Blog Alberta Arts What's the difference between living in a community vs a neighborhood?

What’s the difference between living in a community vs a neighborhood?

By Tracy Dau, January 6, 2020

My business partner bought an old fixer-upper house off NE Alberta Street sometime ago.  The purchase of this home has had me thinking about the distinction between neighborhood and community. The words are often interchanged in the real estate industry, but they are not remotely similar.

Here’s what ‘feels’ different to me about those two words:  When I pull up to our fixer house off Alberta Street to work on it, Larry, the ‘Mayor’ of that block, immediately crosses the street to shake my hand and connect with me.  He comes to say hello, ask me how I am doing, or ask me whether I need something warm to drink.  Often he will ask me whether I would like to throw extra debris in his trailer since he’s going to the dump that day.  His willingness to give and help is extraordinary.  Even more so, since my partner and I don’t live in his neighborhood.  It would be easy for this NE community to view us as outsiders that are restoring an old house to make a buck.  A community, acts of friendliness. People in communities care for one-another, something not necessarily present in a neighborhood. Larry is not the only one on this block that comes to chat and share their friendliness, the rest of the block does it as well.

I have lived in my same neighborhood in SE Portland for over 20 years.  I love my neighborhood but it feels like a neighborhood; not so much of a community. Years ago it felt softer and more connected with long term residents.   Neighborhoods exist physically but the people do not necessarily have any connection with each other despite their close proximity.  Many of the homes around me have sold and new folks have moved in. I don’t know their names or even the names of their dogs as they walk by my house when I am out gardening. My work could be to knock on the doors of those new renters or home owners and plant the seeds of cultivating ‘community’ (something I have not yet done).  Perhaps that should be on our 2020 list if we are striving for more community in our neighborhoods?   Be the one to take action rather than wallowing in the fact that we wish we knew those around us.  My goal is to be more like my friend Larry.  To be the neighbor who crosses the street and takes the time to walk on over and get connected.

Another thing to add to my list for 2020

Tracy Dau

Earth Advantage Broker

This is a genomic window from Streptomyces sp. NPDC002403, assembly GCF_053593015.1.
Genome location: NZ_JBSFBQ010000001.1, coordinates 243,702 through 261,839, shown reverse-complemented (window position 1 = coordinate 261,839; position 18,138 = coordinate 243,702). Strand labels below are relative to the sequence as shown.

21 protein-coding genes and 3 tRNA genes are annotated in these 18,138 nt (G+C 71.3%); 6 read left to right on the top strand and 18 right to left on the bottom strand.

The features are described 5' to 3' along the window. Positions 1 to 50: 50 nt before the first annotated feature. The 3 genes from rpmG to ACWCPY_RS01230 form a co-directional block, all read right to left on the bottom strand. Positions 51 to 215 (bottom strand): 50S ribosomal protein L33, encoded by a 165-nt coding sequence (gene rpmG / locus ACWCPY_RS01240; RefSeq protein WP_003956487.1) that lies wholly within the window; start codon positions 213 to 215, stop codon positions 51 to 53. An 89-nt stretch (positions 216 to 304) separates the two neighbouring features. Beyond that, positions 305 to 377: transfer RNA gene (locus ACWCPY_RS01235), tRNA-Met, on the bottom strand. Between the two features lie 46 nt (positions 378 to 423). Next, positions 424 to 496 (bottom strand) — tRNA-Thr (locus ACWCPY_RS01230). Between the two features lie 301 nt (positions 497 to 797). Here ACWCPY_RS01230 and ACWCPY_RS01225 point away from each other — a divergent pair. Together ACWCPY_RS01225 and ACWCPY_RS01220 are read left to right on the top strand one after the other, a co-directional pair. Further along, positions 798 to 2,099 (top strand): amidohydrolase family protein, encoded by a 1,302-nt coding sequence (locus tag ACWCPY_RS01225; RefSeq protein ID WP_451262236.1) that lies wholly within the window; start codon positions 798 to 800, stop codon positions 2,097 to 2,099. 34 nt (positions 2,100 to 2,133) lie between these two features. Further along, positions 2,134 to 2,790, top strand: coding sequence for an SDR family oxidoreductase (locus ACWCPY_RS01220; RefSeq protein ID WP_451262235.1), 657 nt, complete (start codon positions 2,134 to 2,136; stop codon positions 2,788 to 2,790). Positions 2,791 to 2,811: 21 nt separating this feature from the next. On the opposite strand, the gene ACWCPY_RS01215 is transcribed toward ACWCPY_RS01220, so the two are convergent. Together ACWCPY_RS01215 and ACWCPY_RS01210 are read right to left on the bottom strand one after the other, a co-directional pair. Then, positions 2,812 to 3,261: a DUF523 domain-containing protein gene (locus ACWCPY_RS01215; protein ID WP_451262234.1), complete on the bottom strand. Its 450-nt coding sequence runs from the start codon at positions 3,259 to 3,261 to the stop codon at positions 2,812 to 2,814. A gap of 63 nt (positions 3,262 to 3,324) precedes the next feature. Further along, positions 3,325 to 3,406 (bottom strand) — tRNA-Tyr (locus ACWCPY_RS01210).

When you meet Tracy Dau, it doesn’t take long to realize where her true passions lie.  She loves houses and loves matching her clients with the place that’s perfect for them.  Ask her clients and they’ll tell you she’s a whirlwind of energy, a juggler of projects, a creative force, a good listener and a tireless advocate.  She comes to the job with a vision for what’s possible and the background to make that happen. Maybe it’s because she grew up in the breathtaking town of Juneau Alaska, where it rains 250 days a year.  It’s the kind of place where you either give into gloomy weather or dig deep and find the will to preserve. Maybe it’s because her folks instilled in her the drive to succeed. For the past sixteen years she has gutted and restored many houses, using any opportunity to work with her hands. Blending her formal training as a fine artist and designer with her experience as a builder, these old-house remodels have become her creative canvas. Her time as a product developer and architectural consultant at Rejuvenation House Parts introduced her to a community of like-minded folks who encouraged her to become a Realtor. She is drawn to vintage homes. The artist in her is drawn to their detail, the builder in her to their craftsmanship. Their charm and imperfections make them all the more fascinating and soulful. That’s what drew her to her first home. Stripped of all her painted-lady features, she sat sadly on a corner lot in SE Portland waiting to be loved and cared for. She had a yard full of shopping carts, a tree that had grown through her facade, motor-oil soaked mattresses and a basement full of the neighbor’s missing car parts, and yet, in spite of this her husband Nate and Tracy bought and fixed her up. This renovation lead to the next house-love-affair, followed by another and another. It only made sense to apply this knowledge and the valuable lessons learned along the way to help others looking to buy or improve their own homes. Which brings me to why she became a Realtor. Tracy chose this job because she is passionate about houses and loves the chance to develop relationships with her clients. When you choose to work with Tracy, she will advocate for your best interests, guide you through the home buying process and protect you from the stressful moments as they inevitably arise. She will advise you every step of the way to enable you to make good decisions, stay centered and reach your goals. Even after your  transaction has come to an end, Tracy is still available to answer your questions and help with your home projects. When she is not working, she enjoys spending time with her family and being outdoors. Her hobbies include teaching her children, Lander and Olivia, about nature, hunting for sea creatures, spotting birds, drinking bourbon in the winter and gin in the summer, eating chocolate and traveling to warm destinations.
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